September 2020 Non-Fiction Book of the Month | This is a non-fiction book with a difference! Using his amazing ‘tranimalator’ machine, which, he tells us, translates animals’ sounds into words, author Andy Seed ‘interviews’ a horde or scary animals, including a tiger, a fierce honey badger and a snow leopard. He asks them some really interesting questions too and we learn all sorts of things – why humans are scared of wolves, how a massive animal like a giant anteater survives eating teeny little insects, what lionesses think of male lions (not much actually!). It’s quirky and lots of fun – some of these animal celebs have wicked senses of humour – but genuinely informative (I had no idea that jaguars eat caimans, or that giant armadillos build new dens every couple of days, or that sloths have mould growing on them!). It reminds us how many of these animals are threatened too and what we can do to help. The illustrations match the tone and it’s bright and engaging throughout. This is a book that children will be keen to share and to return to.
Anyone who fancies becoming a nature detective needs a copy of this book. Over pages packed with colour illustrations and animal facts, it explains how to read the signs that wild creatures leave, whether that’s paw tracks, a tuft of fur, a hole in the ground, or a pile of poo. The first section is poo based, with pages called Faeces Fun and Who Dung It?, but lots of other things are covered too including where and how animals build their homes and how you can spot who’s been eating what. Text and illustrations are engaging and lively and this is a book as entertaining as it is informative.
In typically lively style Andy Seed provides youngsters and their families with loads of ideas for things you can do outdoors, whether that’s in the garden, at the beach, in the countryside or town. Some of the activities offer great opportunities to get delightfully mucky, while there are lots of quieter, more specifically educational ones too (like making a bird feeder, or a paper Frisbee). There’s a section of graded activity challenges at the end, which can and will be enjoyed by the whole family and it’s all laid out in a way that makes every suggested activity seem both fun and eminently do-able. ~ Andrea Reece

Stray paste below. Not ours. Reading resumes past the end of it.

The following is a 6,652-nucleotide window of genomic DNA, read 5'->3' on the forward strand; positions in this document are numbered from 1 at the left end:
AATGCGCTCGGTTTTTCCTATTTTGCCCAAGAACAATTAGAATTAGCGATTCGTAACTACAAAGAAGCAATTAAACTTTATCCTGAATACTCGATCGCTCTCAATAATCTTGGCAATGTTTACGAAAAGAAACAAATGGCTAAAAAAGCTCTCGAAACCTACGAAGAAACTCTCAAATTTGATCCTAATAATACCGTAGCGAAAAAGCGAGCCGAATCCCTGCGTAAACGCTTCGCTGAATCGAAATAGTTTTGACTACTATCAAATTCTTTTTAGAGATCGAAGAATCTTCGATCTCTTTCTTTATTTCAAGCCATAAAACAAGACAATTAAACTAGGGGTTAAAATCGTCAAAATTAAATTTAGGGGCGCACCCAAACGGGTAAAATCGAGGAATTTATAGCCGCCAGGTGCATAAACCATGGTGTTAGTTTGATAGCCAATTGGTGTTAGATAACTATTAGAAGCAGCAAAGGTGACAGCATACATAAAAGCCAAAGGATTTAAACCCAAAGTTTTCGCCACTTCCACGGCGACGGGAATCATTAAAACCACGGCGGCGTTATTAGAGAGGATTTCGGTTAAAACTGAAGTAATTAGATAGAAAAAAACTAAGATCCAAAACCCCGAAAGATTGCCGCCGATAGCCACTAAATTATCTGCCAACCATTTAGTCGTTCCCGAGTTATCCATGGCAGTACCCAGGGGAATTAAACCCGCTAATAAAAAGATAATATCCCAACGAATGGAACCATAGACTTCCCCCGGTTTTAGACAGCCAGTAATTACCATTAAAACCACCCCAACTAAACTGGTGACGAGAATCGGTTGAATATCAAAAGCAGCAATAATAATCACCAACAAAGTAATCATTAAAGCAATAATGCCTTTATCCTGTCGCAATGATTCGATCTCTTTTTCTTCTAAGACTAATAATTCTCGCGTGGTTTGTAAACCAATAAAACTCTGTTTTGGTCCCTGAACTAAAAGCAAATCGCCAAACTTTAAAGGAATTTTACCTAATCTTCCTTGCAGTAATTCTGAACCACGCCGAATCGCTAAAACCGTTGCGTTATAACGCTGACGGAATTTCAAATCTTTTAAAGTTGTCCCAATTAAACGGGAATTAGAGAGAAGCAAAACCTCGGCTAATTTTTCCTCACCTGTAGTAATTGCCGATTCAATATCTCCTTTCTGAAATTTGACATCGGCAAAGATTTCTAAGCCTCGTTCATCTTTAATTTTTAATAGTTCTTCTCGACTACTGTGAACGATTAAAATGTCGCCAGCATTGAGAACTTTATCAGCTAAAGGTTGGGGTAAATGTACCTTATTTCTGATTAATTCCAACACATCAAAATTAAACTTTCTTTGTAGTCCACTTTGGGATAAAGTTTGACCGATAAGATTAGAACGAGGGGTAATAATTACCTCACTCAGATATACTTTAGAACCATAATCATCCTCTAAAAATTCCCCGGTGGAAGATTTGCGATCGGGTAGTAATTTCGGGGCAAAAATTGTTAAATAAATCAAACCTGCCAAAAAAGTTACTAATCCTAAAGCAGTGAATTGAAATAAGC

Nature lovers of all ages will find lots to laugh at in this totally nutty book which contains hundreds of jokes based on the British countryside and its wildlife. To give you a flavour of what to expect: why don’t owls go courting in the rain? It’s too wet to woo. Geddit? As well as the jokes there are lots of strange and unusual facts about the animals around us all illustrated in typically inky and vibrant style by Sarah Horne. Lots of fun to dip into wherever you are, but this could be just the thing to take on a country walk or journey to the seaside. ~ Andrea Reece The Editor at Nosy Crow says “For anyone that loves being outdoors, or even anyone that just enjoys a good chuckle, this is the book to get you laughing. Ned the Nature Nut’s terrific compilation of jokes will have children roaring with laughter!”
Shortlisted for the Blue Peter Book Award 2016 - Best Book with Facts All the best people, says Andy Seed in the introduction to his book, play with words. The Silly Book of Weird and Wacky Words certainly proves how much fun wordplay can be. There are all sorts of examples of it here, from jokes, puns, and limericks to funny pleonasms, oxymorons and paraprosdokians*, as well as chapters on Spoonerisms, antique wit (Shakespeare, Socrates etc) and text speak. It’s really entertaining, and finishes with a collection of wacky wordplay games, just the thing for long journeys. ~ Andrea Reece * A sentence or quote which takes you by surprise because of its unexpected ending, e.g. ‘I’ve had a wonderful evening, but this wasn’t it.’ Groucho Marx
Winner of the Blue Peter Book Award 2015 - Best Book with Facts This laugh-out-loud book is bursting with lists, facts, jokes and funny true stories all about silly people, silly animals, silly inventions, silly names and much more. Discover The Great Stink, the man who ate a bike, a girl really called Lorna Mower and a sofa that can do 101mph. Find out about famous pranks, crazy festivals, nutty cats, gross foods, epic sports fails, ludicrously silly words and really rubbish predictions. There are even lots of great silly things to do. Unmissable!